Since M is a cyclic R-module, we know that M R/Rs for some s R. By the uniqueness part of the fundamental structure theorem for finitely generated modules over a PID, we cannot write R = A B where A, B are nonzero R-modules. Therefore s 0. Since sM = 0, we may take r = s.

Since rM = 0, we see that rR sR and hence s divides r. Suppose there do not exist distinct primes p, q dividing r. Then the same is true for s because s divides r, and we deduce that s is a prime power, say pe for some prime p. From the uniqueness statement in the fundamental structure theorem for finitely generated modules over a PID, we cannot write R/Rpe = A B where A, B are nonzero R-modules and we have a contradiction. This finishes the proof.

4.
(i)
Choose integers r, s such that qr + 2s = 1. Then in [[X]]/(X - 2) we have qr = 1 - sX mod (X - 2). Since 1 - sX is invertible in [[X]] (with inverse 1 + sX + s2X2 + ...), it follows that q is invertible in [[X]]/(X - 2).
(ii)
The general element of R is aiXi mod (X - 2), where ai for all i. Now each ai is of the form p/q where p, q and q is odd. Using (i), we may now write ai = bi mod (X - 2) where bi [[X]], and then we may write the general element of R in the form biXi mod (X - 2). This proves that is surjective. We now determine the kernel of . Obviously (X - 2) ker . Conversely suppose f ker . Then we may write f = (X - 2)g where g [[X]]. We want to show that g [[X]]. Write g = giXi where gi . Then the coefficient of Xn in g(X - 2) is gn - 1 - 2gn for n > 0, and the constant coefficient is -2g0. By induction on n we see that 2gn and since gn , we conclude that gn for all n. This proves that ker = (X - 2) and it now follows from the fundamental isomorphism theorem that R [[X]]/(X - 2).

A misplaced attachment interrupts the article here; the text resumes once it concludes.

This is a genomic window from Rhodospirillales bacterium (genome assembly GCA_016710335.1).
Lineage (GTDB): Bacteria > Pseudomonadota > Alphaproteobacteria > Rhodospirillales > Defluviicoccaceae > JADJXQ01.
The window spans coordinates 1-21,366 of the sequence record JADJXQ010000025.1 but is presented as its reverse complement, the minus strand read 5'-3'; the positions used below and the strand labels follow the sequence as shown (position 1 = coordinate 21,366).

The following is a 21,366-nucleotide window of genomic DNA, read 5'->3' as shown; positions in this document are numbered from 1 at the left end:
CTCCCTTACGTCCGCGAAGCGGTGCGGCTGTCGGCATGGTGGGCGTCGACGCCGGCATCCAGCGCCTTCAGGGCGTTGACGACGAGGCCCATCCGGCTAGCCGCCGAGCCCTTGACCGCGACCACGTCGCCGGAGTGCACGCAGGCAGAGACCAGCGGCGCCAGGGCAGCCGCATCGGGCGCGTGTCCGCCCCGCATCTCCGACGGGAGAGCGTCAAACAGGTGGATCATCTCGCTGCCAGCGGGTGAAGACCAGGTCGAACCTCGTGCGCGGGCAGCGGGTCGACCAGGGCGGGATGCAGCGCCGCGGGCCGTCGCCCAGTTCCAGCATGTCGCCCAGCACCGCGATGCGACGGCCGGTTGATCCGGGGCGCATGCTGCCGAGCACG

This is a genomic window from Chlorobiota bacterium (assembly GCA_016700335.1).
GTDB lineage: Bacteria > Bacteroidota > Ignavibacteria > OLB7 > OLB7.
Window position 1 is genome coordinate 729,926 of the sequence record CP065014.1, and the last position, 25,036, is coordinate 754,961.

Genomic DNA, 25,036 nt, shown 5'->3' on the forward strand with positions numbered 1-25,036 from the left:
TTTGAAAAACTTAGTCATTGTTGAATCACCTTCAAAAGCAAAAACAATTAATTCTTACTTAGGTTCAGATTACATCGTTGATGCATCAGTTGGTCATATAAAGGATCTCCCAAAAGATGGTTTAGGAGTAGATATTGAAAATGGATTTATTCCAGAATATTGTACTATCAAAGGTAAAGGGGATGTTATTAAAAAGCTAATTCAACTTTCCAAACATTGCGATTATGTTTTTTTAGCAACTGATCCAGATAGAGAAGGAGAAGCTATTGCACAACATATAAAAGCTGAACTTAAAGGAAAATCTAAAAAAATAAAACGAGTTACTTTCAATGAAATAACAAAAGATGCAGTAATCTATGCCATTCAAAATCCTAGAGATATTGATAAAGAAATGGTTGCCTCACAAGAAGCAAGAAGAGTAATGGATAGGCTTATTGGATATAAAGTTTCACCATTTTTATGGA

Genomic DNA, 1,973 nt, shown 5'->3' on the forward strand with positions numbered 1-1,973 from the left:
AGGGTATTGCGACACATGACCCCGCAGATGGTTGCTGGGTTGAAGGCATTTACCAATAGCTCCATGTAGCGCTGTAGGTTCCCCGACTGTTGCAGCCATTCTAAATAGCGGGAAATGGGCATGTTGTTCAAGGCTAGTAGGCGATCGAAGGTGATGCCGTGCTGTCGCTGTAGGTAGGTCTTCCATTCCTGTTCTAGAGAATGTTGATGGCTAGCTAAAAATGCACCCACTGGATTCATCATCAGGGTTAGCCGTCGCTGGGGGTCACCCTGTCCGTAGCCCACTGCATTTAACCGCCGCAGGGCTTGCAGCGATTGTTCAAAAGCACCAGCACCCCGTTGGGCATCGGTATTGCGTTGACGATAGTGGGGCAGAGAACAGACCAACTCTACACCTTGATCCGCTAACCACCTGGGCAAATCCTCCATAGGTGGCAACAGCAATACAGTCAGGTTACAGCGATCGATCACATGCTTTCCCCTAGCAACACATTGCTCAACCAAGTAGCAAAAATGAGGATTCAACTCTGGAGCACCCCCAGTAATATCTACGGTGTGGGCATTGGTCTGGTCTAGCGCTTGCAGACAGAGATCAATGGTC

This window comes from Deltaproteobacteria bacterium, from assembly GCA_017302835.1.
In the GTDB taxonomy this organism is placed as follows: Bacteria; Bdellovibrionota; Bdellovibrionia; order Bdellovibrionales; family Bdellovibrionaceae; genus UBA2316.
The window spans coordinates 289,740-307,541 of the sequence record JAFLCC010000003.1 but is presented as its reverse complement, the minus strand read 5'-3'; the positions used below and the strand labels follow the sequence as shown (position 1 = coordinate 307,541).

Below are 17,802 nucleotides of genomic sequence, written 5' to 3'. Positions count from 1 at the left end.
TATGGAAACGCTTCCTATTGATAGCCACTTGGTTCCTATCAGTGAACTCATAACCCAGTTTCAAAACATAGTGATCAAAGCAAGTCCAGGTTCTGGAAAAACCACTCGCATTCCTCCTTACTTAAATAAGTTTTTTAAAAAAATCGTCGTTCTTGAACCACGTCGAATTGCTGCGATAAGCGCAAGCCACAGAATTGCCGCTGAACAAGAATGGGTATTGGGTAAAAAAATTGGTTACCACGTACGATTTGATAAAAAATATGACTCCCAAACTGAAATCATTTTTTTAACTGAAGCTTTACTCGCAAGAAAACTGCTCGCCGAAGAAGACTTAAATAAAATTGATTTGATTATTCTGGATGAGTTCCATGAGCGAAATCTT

(iii)
By considering the homomorphism [X] determined by sending X to 2, we see that [X]/(X - 2) . Since 3 is not invertible in , we see that 3 is not invertible in [X]/(X - 2). But 3 is invertible in R and the result follows.

5.
(i)
Obviously K() K(). Also is separable over K() and satisfies the polynomial Xp - . Since is the only root of Xp - , it follows that K() and hence K() = K(). Now we consider the minimum polynomial of over K. This has degree p because [K() : K] = p, and must be a polynomial in Xp because is not separable over K. Thus the minimum polynomial must be of the form Xp - b for some b K and it follows that = b K.

(ii)
Since we are in characteristic p, we have ( + )p = + . But K by (i), hence K( + ). Therefore K() K( + ) and it now follows from (i) that K() K( + ) as required.

(iii)
Since K( + ) K() by (ii), we have [K( + ) : K] = [K( + ) : K()][K() : K] and since [K() : K] = d, it remains to prove that [K( + ) : K()] = p. Now ( + )p = + K() which shows that [K( + ) : K()] = p or 1, because we are in characteristic p. It remains to prove that [K( + ) : K()] 1, or equivalently that K(). But is separable over K, hence every element of K() is separable over K which shows that K() because is not separable over K. This completes the proof.

6.
(i)
It will be sufficient to prove that Xp - t is irreducible in [t, X], or equivalently that t - Xp is irreducible in [X, t]. Let R = [X] and let F = (X), the field of fractions of R. Then t - Xp is a monic polynomial in R[t] and is irreducible in F[t], hence it is irreducible in R[t] = [X, t] and the result follows.
(ii)
Let y be one of the roots of Xp - t in L. Since Xp - t is irreducible in K[X], we see that [K(y) : K] = p. Also the roots of Xp - t are e2ni/py where n = 0,..., p - 1, and since e2ni/p for all n, we deduce that all the roots of Xp - t are in K(y). It follows that K(y) = L and we conclude that [L : K] = p. Therefore the Galois group of L over K has order p (note that L/K is a separable extension because we are in characteristic zero). Since groups of order p are cyclic, we conclude that the Galois group of L over K is cyclic of order p and hence isomorphic to /p .

Peter Linnell
1998-06-21